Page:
On the other hand it comes down to play style, I like to play a little aggressive so I don't like putting characters in units, so I take two spellsingers for scroll caddies then just put them in the woods, an alter, and a treeman ancient.
With those the only one I care about getting killed is the treeman ancient which is difficult to do.
I almost never take branchwraiths because I think they are to many points for what they can do, the only reason I would take one is if I wanted a complete themed army of treespirits.
I also think the psychology of taking a treeman ancient with another treeman usually makes my opponents worry more about them instead of my small units of dryads that can still wreck shop on flanks or rear.
The other one I use that seems to work well is a big block of 28 eternal gaurd with a high born with rymers harp, annoyance and gw, and a bsb with the royal standard. I feel the charcters in this unit make it very resilient and they add so much needed strength in the front rank, and with two treemen covering flanks it makes for a pretty good hammer on most things
Oh and if you can't tell I really like the treemen because I feel it adds a bit of survivability to our otherwise "glass cannon" army
@talismanictattoo: I understand that our army is significantly different from every other army in the game. In fact, that's kind of my point. UNLIKE other armies, we can't just take a tooled out character and dump it into a pretty good unit to turn it into a very good unit. When we try that, we end up with a slightly better unit, but it's still a small wood elf unit, designed to be supported and helped by the rest of the army, only now it costs 3x as much as it used to.
I'm not advocating taking no (or minimum) characters, just that people rethink how we use the characters we take. Instead of going the standard WFB "well this is my most killy unit so I'll stick a character in it and make it kill more," we need more self-contained or useful character. Highborn on a Dragon, Treeman Ancient, Wizards on Steeds that hide in woods (since our spells don't take LoS, huzzah!), the Standard Alter Noble, etc. I'm just attempting to see if I'm wrong about dumping a character into a unit just because it's a character and makes the unit hit harder, since our army is so different and doesn't really work that way.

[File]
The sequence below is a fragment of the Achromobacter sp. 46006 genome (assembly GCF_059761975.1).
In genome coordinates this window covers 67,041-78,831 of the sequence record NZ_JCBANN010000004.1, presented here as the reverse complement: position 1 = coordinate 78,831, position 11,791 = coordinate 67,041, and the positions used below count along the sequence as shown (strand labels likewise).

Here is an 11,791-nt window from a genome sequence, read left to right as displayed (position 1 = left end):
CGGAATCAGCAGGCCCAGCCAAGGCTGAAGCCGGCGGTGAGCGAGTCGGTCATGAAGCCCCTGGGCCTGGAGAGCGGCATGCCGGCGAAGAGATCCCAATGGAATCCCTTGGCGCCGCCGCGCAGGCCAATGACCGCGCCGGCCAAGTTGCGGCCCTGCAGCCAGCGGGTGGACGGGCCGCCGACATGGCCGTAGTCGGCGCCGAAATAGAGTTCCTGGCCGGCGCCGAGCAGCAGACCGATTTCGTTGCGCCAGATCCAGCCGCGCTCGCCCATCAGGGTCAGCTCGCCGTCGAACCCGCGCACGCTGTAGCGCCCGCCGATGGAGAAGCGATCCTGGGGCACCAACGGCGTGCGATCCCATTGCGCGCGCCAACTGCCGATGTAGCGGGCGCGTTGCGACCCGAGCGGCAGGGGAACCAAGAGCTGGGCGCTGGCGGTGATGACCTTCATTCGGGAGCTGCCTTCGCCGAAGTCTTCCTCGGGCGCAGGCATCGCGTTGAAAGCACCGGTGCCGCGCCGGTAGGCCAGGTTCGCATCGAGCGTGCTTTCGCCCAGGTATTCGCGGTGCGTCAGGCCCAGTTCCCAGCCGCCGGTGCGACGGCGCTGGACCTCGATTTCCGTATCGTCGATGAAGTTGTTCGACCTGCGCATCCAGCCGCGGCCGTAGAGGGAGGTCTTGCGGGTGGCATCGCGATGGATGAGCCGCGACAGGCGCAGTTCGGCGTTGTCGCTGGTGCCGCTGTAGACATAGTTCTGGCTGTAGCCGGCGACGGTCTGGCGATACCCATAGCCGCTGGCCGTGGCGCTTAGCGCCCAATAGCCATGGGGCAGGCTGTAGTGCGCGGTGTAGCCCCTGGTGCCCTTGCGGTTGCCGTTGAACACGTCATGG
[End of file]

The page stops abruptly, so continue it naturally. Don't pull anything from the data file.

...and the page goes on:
To clarify, when I say expendable, I don't mean in a willy-nilly throw them to their deaths way, just that our army typically is an MSU style and if we have to sacrifice a unit in order to get a better tactical position, or accomplish something, we can, and it's not a huge impact in terms of VPs. But when you throw a character into the mix, we suddenly aren't going to be as willing to make that sacrifice, which could leave us with a weaker strategic positioning for the rest of the game.
@Gnomish.id: I think we fundamentally agree. You are advocating characters (even if the end up in units) that allow us to do multiple things, and aren't just the standard "well let's stick a character in here so they kill a few more" mentality of normal warhammer.